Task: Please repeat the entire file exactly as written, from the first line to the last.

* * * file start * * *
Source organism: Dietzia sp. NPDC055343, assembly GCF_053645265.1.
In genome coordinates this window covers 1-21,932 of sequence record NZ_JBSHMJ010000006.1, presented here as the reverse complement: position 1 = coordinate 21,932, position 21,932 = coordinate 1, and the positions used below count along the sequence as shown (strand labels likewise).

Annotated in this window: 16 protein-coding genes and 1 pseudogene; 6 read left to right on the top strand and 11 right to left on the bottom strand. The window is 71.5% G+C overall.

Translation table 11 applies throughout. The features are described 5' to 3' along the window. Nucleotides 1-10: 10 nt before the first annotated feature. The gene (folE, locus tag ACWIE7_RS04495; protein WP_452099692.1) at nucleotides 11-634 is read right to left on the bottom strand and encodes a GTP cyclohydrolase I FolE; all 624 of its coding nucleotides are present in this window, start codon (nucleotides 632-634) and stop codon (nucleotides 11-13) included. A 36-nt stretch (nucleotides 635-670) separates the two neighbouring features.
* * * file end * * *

Source organism: Dietzia sp. NPDC055343, assembly GCF_053645265.1.
In genome coordinates this window covers 1-21,932 of sequence record NZ_JBSHMJ010000006.1, presented here as the reverse complement: position 1 = coordinate 21,932, position 21,932 = coordinate 1, and the positions used below count along the sequence as shown (strand labels likewise).

Annotated in this window: 16 protein-coding genes and 1 pseudogene; 6 read left to right on the top strand and 11 right to left on the bottom strand. The window is 71.5% G+C overall.

Translation table 11 applies throughout. The features are described 5' to 3' along the window. Nucleotides 1-10: 10 nt before the first annotated feature. The gene (folE, locus tag ACWIE7_RS04495; protein WP_452099692.1) at nucleotides 11-634 is read right to left on the bottom strand and encodes a GTP cyclohydrolase I FolE; all 624 of its coding nucleotides are present in this window, start codon (nucleotides 632-634) and stop codon (nucleotides 11-13) included. A 36-nt stretch (nucleotides 635-670) separates the two neighbouring features.